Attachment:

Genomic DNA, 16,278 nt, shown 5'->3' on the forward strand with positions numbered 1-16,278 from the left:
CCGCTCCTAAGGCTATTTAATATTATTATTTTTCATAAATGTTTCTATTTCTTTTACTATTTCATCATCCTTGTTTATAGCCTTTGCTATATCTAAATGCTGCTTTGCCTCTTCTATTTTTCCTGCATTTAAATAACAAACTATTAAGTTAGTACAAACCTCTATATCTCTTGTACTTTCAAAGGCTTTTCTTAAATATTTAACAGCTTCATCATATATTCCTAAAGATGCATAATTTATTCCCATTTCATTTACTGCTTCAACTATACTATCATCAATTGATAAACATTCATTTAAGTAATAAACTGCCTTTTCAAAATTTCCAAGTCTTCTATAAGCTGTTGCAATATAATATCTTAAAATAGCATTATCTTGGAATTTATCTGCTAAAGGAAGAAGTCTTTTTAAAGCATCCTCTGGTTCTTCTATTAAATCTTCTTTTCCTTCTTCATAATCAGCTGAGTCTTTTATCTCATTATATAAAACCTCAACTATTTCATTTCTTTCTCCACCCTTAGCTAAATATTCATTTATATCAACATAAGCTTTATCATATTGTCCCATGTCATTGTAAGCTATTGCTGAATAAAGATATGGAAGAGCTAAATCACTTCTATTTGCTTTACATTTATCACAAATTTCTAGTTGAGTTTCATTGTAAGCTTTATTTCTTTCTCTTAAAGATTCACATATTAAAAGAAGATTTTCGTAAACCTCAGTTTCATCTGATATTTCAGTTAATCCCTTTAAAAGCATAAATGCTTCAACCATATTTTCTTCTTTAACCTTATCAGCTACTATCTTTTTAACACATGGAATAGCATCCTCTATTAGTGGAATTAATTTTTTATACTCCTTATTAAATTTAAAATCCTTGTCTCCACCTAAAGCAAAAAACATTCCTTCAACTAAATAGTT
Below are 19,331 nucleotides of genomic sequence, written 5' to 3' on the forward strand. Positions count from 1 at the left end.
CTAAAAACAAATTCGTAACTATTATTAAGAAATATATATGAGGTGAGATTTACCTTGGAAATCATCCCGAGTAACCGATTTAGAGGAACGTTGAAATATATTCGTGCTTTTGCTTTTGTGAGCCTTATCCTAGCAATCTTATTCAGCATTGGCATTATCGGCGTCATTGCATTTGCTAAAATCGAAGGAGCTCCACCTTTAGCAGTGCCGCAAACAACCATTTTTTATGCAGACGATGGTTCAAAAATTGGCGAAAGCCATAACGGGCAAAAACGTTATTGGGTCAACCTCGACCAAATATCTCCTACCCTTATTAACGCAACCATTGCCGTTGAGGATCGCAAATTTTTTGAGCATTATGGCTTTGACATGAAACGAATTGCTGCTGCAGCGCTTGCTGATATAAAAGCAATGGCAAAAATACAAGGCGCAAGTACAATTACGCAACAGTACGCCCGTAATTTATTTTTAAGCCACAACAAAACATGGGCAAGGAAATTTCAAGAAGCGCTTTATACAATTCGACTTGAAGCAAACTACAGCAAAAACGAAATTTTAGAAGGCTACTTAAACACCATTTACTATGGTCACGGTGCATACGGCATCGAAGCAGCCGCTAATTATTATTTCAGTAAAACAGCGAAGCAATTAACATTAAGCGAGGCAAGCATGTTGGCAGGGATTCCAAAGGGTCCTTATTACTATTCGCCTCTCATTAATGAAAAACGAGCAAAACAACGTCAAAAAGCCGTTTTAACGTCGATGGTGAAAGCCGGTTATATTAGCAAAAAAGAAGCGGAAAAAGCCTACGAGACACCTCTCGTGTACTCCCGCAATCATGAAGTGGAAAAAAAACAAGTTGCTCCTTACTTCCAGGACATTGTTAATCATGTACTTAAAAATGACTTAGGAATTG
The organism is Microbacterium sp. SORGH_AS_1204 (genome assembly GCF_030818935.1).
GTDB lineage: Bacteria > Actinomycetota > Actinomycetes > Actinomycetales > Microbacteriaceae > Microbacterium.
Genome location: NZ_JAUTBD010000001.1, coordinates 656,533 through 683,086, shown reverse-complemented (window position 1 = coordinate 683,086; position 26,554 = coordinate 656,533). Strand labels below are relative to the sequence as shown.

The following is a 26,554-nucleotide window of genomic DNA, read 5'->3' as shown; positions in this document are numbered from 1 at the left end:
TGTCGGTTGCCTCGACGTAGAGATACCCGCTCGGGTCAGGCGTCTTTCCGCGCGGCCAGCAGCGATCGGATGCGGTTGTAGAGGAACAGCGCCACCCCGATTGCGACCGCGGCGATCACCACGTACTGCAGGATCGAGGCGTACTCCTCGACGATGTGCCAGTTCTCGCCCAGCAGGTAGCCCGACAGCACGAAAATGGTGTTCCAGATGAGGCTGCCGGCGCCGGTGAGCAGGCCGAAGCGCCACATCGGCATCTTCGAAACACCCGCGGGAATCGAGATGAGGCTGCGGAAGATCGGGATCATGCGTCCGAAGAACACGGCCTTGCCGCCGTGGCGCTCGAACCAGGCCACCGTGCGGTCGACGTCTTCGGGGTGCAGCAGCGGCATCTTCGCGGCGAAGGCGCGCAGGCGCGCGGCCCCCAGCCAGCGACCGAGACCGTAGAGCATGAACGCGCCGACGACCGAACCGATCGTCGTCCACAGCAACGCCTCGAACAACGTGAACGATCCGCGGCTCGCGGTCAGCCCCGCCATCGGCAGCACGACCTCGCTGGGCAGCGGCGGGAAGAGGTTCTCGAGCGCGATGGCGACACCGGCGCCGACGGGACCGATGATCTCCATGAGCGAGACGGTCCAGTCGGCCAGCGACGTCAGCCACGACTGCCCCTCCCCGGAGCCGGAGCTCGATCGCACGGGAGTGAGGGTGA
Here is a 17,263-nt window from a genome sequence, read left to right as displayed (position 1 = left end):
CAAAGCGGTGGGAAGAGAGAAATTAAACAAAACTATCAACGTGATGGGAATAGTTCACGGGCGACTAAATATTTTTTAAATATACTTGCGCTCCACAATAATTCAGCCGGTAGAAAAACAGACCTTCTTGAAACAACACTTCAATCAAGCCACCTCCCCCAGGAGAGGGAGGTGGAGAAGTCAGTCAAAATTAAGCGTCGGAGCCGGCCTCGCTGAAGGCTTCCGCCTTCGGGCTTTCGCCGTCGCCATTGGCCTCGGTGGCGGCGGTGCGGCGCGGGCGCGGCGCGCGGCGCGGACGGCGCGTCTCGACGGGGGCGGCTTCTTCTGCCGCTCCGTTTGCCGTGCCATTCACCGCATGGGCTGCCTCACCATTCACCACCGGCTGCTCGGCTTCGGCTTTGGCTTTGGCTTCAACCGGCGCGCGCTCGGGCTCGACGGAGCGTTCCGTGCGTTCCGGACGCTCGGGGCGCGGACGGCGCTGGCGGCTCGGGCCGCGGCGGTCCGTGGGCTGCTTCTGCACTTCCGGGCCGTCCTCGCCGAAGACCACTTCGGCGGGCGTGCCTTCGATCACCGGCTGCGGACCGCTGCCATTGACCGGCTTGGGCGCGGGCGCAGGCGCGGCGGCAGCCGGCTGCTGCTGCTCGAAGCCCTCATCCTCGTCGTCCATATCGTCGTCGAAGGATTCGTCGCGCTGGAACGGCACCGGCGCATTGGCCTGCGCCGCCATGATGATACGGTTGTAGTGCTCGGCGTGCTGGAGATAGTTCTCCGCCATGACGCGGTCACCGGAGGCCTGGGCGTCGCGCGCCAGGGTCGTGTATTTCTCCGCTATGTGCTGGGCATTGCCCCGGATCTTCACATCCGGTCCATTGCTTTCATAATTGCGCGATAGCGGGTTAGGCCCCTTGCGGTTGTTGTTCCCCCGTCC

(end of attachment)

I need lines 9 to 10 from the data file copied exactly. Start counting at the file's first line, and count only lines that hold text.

TGTCGGTTGCCTCGACGTAGAGATACCCGCTCGGGTCAGGCGTCTTTCCGCGCGGCCAGCAGCGATCGGATGCGGTTGTAGAGGAACAGCGCCACCCCGATTGCGACCGCGGCGATCACCACGTACTGCAGGATCGAGGCGTACTCCTCGACGATGTGCCAGTTCTCGCCCAGCAGGTAGCCCGACAGCACGAAAATGGTGTTCCAGATGAGGCTGCCGGCGCCGGTGAGCAGGCCGAAGCGCCACATCGGCATCTTCGAAACACCCGCGGGAATCGAGATGAGGCTGCGGAAGATCGGGATCATGCGTCCGAAGAACACGGCCTTGCCGCCGTGGCGCTCGAACCAGGCCACCGTGCGGTCGACGTCTTCGGGGTGCAGCAGCGGCATCTTCGCGGCGAAGGCGCGCAGGCGCGCGGCCCCCAGCCAGCGACCGAGACCGTAGAGCATGAACGCGCCGACGACCGAACCGATCGTCGTCCACAGCAACGCCTCGAACAACGTGAACGATCCGCGGCTCGCGGTCAGCCCCGCCATCGGCAGCACGACCTCGCTGGGCAGCGGCGGGAAGAGGTTCTCGAGCGCGATGGCGACACCGGCGCCGACGGGACCGATGATCTCCATGAGCGAGACGGTCCAGTCGGCCAGCGACGTCAGCCACGACTGCCCCTCCCCGGAGCCGGAGCTCGATCGCACGGGAGTGAGGGTGA
Here is a 17,263-nt window from a genome sequence, read left to right as displayed (position 1 = left end):